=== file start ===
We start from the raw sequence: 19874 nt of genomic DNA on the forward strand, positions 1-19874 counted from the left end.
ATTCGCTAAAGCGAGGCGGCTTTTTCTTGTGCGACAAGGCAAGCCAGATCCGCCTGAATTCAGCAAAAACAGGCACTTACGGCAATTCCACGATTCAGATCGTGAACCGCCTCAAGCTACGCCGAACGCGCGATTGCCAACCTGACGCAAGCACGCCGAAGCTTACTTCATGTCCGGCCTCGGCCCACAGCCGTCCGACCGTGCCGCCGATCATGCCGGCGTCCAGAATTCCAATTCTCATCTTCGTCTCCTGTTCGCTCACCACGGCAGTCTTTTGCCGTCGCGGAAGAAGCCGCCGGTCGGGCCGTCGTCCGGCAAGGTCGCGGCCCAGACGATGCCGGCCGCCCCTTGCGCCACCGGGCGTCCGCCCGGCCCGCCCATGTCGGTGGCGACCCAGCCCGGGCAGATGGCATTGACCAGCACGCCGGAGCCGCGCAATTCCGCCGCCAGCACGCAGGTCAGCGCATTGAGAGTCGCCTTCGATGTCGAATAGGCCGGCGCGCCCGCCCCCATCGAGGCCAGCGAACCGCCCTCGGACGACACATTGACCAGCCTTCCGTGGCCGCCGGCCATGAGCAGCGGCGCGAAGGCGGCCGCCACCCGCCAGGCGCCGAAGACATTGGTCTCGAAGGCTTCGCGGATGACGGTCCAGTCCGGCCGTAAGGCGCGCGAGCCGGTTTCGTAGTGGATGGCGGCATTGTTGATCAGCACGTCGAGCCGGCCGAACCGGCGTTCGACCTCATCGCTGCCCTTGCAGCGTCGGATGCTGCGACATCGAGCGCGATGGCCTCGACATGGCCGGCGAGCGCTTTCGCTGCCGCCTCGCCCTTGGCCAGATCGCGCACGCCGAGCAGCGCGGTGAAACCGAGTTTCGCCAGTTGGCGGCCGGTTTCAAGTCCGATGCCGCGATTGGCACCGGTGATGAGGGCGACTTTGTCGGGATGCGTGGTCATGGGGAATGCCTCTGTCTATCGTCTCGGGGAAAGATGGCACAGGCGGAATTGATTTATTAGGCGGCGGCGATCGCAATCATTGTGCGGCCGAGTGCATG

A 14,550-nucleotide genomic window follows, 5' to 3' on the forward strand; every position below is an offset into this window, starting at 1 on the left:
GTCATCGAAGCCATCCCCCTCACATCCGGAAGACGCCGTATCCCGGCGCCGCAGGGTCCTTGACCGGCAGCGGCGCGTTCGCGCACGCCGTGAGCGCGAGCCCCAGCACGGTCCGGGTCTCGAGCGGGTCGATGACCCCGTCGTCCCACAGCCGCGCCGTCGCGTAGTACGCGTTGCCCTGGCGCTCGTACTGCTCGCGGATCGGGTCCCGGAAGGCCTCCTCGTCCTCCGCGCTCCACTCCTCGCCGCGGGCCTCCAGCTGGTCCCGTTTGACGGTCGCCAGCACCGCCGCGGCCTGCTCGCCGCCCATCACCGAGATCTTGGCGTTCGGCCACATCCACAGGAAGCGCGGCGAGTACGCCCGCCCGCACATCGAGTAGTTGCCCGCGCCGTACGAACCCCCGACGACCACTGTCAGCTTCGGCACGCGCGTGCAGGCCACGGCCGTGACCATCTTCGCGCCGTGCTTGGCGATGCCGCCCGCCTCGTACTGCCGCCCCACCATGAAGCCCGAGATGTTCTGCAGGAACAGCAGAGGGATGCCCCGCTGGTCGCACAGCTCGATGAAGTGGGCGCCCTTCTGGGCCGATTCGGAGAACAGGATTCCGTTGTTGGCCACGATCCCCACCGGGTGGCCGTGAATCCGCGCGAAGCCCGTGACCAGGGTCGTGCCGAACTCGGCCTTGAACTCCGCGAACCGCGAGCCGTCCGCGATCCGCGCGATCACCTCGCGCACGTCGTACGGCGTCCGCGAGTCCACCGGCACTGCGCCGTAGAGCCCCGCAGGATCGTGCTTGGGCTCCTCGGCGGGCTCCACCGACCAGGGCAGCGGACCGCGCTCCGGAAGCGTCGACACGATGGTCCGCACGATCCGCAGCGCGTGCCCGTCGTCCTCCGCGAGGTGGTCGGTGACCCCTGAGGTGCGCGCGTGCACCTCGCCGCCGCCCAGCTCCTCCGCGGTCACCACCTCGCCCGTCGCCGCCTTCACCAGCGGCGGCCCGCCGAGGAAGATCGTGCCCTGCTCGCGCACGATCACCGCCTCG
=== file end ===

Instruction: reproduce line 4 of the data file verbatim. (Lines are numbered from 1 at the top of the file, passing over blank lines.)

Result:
GTCATCGAAGCCATCCCCCTCACATCCGGAAGACGCCGTATCCCGGCGCCGCAGGGTCCTTGACCGGCAGCGGCGCGTTCGCGCACGCCGTGAGCGCGAGCCCCAGCACGGTCCGGGTCTCGAGCGGGTCGATGACCCCGTCGTCCCACAGCCGCGCCGTCGCGTAGTACGCGTTGCCCTGGCGCTCGTACTGCTCGCGGATCGGGTCCCGGAAGGCCTCCTCGTCCTCCGCGCTCCACTCCTCGCCGCGGGCCTCCAGCTGGTCCCGTTTGACGGTCGCCAGCACCGCCGCGGCCTGCTCGCCGCCCATCACCGAGATCTTGGCGTTCGGCCACATCCACAGGAAGCGCGGCGAGTACGCCCGCCCGCACATCGAGTAGTTGCCCGCGCCGTACGAACCCCCGACGACCACTGTCAGCTTCGGCACGCGCGTGCAGGCCACGGCCGTGACCATCTTCGCGCCGTGCTTGGCGATGCCGCCCGCCTCGTACTGCCGCCCCACCATGAAGCCCGAGATGTTCTGCAGGAACAGCAGAGGGATGCCCCGCTGGTCGCACAGCTCGATGAAGTGGGCGCCCTTCTGGGCCGATTCGGAGAACAGGATTCCGTTGTTGGCCACGATCCCCACCGGGTGGCCGTGAATCCGCGCGAAGCCCGTGACCAGGGTCGTGCCGAACTCGGCCTTGAACTCCGCGAACCGCGAGCCGTCCGCGATCCGCGCGATCACCTCGCGCACGTCGTACGGCGTCCGCGAGTCCACCGGCACTGCGCCGTAGAGCCCCGCAGGATCGTGCTTGGGCTCCTCGGCGGGCTCCACCGACCAGGGCAGCGGACCGCGCTCCGGAAGCGTCGACACGATGGTCCGCACGATCCGCAGCGCGTGCCCGTCGTCCTCCGCGAGGTGGTCGGTGACCCCTGAGGTGCGCGCGTGCACCTCGCCGCCGCCCAGCTCCTCCGCGGTCACCACCTCGCCCGTCGCCGCCTTCACCAGCGGCGGCCCGCCGAGGAAGATCGTGCCCTGCTCGCGCACGATCACCGCCTCG